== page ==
In short, transference is ectopic allergic dermatitis due to conveyance of a substance from the patient's hands to some other body part with otherwise no direct contact to metal. In contrast to introducing an allergenic product directly to the eyes, face, or extremities through conscious application of a product to these areas, the patient introduces the allergen inadvertently when touc hing or rubbing the eyes, face, or extremities. In a patient who has naturally sensitive skin, the involvement can be extensive.

My clinical pearl is to consider patients that whose palms of the hands have thick skin and do not develop allergic reactions to nickel. However, after touching something metallic (like utensils, pens, cell phones, or exercise equipment), one has to avoid transferring this from the hands to other body areas. Patients must wash their hands, free of this nickel from handling metal objects prior to touching other body parts. I have treated patients with extensive atopic dermatitis, as well as erythroderma, in which patch testing revealed that only one allergen (namely nickel) respond to these directives.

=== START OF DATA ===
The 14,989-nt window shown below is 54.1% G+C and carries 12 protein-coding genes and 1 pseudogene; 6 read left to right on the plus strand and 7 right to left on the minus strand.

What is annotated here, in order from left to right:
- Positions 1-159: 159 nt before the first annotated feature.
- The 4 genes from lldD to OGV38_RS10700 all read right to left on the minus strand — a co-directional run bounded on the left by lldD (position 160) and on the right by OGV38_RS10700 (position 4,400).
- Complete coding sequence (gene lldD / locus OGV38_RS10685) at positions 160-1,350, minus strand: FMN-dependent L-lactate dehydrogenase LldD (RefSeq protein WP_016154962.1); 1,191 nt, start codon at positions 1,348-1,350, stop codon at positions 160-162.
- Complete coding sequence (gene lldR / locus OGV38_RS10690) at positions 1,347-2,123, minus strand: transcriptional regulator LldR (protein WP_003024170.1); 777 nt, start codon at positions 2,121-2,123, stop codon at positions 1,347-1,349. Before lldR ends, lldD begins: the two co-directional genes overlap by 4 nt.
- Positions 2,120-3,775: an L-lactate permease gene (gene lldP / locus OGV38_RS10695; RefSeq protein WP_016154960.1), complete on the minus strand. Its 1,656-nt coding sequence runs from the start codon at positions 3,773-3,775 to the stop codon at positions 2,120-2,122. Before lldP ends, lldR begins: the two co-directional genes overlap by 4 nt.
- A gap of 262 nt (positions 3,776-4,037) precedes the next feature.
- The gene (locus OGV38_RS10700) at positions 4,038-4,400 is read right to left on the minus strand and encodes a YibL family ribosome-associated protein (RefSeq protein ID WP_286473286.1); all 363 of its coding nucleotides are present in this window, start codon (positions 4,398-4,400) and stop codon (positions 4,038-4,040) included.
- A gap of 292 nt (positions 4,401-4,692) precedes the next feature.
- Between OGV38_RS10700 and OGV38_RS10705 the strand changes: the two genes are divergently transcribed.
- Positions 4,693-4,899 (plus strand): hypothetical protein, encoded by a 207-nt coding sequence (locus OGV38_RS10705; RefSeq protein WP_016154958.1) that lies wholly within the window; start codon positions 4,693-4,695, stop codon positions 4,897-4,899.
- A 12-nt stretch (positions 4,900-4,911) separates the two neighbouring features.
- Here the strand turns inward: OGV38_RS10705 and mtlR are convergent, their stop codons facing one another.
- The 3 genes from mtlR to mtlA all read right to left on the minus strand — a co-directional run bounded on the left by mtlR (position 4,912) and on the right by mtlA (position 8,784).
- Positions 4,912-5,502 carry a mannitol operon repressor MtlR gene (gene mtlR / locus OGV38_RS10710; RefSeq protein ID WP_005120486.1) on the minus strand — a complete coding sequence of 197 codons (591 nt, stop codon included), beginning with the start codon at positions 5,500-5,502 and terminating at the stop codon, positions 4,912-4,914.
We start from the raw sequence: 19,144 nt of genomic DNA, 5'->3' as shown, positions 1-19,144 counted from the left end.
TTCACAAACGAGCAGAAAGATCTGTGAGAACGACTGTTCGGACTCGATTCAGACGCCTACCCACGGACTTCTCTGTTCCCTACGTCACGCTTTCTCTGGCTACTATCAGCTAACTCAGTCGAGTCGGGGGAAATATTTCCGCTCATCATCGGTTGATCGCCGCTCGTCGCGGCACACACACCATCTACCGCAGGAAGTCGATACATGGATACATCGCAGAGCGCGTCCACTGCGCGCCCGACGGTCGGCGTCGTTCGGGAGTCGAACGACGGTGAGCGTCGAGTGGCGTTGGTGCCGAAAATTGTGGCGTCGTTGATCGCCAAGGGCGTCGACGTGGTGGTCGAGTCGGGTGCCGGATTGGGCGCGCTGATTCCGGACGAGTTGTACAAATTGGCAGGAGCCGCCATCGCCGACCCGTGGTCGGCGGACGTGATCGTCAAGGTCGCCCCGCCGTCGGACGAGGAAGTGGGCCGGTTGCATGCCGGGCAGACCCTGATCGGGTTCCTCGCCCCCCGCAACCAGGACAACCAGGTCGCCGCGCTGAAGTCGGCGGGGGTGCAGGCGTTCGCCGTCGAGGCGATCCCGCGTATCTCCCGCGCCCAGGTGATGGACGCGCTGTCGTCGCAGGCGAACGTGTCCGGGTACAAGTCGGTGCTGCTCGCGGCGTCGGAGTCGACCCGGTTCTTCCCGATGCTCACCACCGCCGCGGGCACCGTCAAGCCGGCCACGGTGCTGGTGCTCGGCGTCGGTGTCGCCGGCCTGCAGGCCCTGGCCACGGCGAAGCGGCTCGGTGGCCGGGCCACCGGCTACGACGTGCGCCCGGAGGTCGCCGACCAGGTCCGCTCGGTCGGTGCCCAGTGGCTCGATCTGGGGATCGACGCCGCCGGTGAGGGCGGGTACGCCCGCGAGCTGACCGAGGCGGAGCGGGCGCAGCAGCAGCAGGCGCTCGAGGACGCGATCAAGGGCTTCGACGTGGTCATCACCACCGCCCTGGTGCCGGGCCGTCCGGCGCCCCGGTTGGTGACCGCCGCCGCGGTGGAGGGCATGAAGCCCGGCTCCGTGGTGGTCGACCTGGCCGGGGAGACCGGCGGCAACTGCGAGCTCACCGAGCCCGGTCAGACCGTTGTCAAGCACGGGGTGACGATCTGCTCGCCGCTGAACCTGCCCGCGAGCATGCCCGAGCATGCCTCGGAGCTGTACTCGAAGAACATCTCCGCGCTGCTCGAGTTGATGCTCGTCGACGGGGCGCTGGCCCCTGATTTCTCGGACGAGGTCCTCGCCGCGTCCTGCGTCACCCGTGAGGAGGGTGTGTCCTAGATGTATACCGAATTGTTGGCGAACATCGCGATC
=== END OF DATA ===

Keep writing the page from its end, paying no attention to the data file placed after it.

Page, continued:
The same scenario also applies to other contact irritant s and allergic substances. Directing patients to avoid hand to skin contact will diminish the transference and can be curative by itself. Transference should be a basic tenet in the treatment of contact dermatitis.


Craig G. Burkhart is the Editors-in-Chief of The Open Dermatology Journal.


Declared none.


The above article has been published, as is, ahead-of-print, to provide early visibility but is not the final version. Major publication processes like copyediting, proofing, typesetting and further review are still to be done and may lead to changes in the final published version, if it is eventually published. All legal disclaimers that apply to the final published article also apply to this ahead-of-print version.